bpOne of two relief wells being drilled in an attempt to kill BP's runaway oil well below the Gulf of Mexico is within 20 feet horizontally of it, a company executive said Monday.

The relief well has reached a depth of 16,770 feet, but engineers plan to drill another 900 feet vertically before cutting in sideways, said Kent Wells, BP senior vice president of exploration and production.

"In the last 200 feet, we will angle the well in directly towards it," he said, adding that the drilling, which began May 2, is expected to reach the belching Macondo well in early August.

"While we feel very good about the progress we've made thus far, we've said from day one, roughly 90 days," he told reporters in a conference call. "We continue to think that."

BP has 44,000 barrels of mud ready to inject into the Macondo in an attempt to end what President Barack Obama has called the nation's worst environmental disaster.

Wells noted that John Wright -- whom he called a world expert -- is in charge of the drilling effort and has been successful in all 40 of his previous efforts to intercept leaking wells.

Asked how many of the 40 wells had been killed, Wells said he did not know. "I don't have the numbers," he said.

But, he added, the chances of killing the well are higher when the interception point is at the bottom of the well.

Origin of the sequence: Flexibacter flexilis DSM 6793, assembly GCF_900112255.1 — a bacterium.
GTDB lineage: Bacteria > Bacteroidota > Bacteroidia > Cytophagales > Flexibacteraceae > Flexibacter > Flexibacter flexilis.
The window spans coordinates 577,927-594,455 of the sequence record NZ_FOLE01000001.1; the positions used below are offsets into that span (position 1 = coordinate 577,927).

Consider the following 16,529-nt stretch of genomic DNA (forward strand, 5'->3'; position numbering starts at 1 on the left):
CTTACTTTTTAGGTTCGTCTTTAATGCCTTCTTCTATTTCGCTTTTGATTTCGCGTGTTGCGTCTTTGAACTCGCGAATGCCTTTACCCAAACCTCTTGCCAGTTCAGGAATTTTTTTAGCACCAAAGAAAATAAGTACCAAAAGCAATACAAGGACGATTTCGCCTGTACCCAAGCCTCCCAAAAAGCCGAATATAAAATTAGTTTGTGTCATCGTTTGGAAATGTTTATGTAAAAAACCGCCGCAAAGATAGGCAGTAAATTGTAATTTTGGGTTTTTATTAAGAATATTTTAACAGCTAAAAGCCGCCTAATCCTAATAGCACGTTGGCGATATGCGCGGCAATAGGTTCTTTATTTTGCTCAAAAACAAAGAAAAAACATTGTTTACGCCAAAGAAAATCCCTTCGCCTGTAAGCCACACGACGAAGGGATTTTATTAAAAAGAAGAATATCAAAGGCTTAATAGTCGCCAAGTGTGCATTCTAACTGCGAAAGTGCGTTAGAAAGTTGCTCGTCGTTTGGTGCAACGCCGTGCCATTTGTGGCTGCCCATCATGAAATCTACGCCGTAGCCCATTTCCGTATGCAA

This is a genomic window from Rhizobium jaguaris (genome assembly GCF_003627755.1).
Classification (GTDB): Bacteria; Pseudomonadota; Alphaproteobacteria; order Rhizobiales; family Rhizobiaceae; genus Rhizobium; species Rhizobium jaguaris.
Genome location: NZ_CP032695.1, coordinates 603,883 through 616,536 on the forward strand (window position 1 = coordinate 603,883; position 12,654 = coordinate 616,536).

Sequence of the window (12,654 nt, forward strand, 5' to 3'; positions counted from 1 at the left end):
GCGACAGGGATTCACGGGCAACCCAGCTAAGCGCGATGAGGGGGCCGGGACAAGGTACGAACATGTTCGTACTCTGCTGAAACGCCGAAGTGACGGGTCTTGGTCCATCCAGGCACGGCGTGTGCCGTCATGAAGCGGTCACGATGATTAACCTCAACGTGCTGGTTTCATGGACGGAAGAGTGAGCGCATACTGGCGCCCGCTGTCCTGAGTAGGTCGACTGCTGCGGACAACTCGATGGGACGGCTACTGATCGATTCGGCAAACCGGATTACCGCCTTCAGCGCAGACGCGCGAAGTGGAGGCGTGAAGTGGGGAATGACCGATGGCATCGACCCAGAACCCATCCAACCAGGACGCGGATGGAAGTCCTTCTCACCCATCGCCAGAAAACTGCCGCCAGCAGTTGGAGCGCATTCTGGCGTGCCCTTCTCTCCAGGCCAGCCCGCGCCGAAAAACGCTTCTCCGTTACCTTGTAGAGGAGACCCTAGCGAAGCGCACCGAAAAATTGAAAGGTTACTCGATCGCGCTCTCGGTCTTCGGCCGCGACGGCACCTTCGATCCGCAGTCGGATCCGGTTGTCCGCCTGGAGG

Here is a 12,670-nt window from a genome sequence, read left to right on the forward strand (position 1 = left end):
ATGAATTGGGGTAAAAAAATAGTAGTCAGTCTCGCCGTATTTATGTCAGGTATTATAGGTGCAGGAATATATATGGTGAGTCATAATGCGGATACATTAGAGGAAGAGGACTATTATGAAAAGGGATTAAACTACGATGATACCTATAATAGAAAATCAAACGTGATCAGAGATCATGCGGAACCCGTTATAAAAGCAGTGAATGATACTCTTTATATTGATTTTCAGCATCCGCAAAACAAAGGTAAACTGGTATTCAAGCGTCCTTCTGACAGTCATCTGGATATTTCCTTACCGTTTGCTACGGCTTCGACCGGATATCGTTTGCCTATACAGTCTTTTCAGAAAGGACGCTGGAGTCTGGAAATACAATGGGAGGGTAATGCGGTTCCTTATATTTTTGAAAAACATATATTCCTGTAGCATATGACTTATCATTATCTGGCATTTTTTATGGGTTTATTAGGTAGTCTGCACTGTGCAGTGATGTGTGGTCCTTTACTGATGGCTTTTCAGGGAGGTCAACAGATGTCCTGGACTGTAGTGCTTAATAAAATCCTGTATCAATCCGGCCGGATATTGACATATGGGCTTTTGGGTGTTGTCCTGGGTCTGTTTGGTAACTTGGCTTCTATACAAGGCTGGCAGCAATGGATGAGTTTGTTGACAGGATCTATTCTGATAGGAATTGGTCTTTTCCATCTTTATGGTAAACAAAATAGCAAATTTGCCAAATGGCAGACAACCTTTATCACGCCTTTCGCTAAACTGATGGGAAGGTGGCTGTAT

"We can't guarantee anything, but I think the technology is there," he said. "We've got the best experienced people around, and we're set up to be successful here."

Meanwhile, efforts continue to increase the containment of leaking oil. The next step is to bring in a third rig called the Helix Producer at the well, which would increase the containment by another 20,000 to 25,000 barrels per day, Wells said.

"Basically, we've got about three days of additional work to do," he said. But the work requires a calm sea surface. And -- though Hurricane Alex is expected to steer clear of the mile-deep hemorrhage -- it is still expected to create waves as high as 12 feet in the area of the leak, he said. "That will restrict our ability to do these operations" for as much as a week, he said.

Still, any choppy seas would not affect the current containment efforts, he added.

"The sea states that we'll see will not impact our ability to continue on with the subsea containment we have now, nor impact drilling of the subsea relief well," he said.

As of midnight Sunday, 438,000 barrels of oil and gas had been collected from the Macondo well, he said. That's a rate of about 1,000 barrels per hour, he said.

Researchers have estimated that between 35,000 barrels (about 1.5 million gallons) and 60,000 barrels (about 2.5 million gallons) of oil are gushing into the ocean every day.

The damage emanating from 40 miles off the coast of Louisiana was visible Sunday in Mississippi, where officials reported oily tar balls washing up on their mainland shores for the first time.

"It has hit our shores," said Pascagoula, Mississippi, Mayor Robbie Maxwell. "The good news is that for the last five or six weeks, we've been preparing to attack it when it hit our shores, and that's exactly what we've done."

Mississippi officials said that, while tar balls and "mousse patties" had washed ashore in at least four locations, the areas affected were small and no beaches were closed.

CNN's April Williams, Patty Lane, Chuck Johnston, Brandon Miller, T.J. Holmes contributed to this report.

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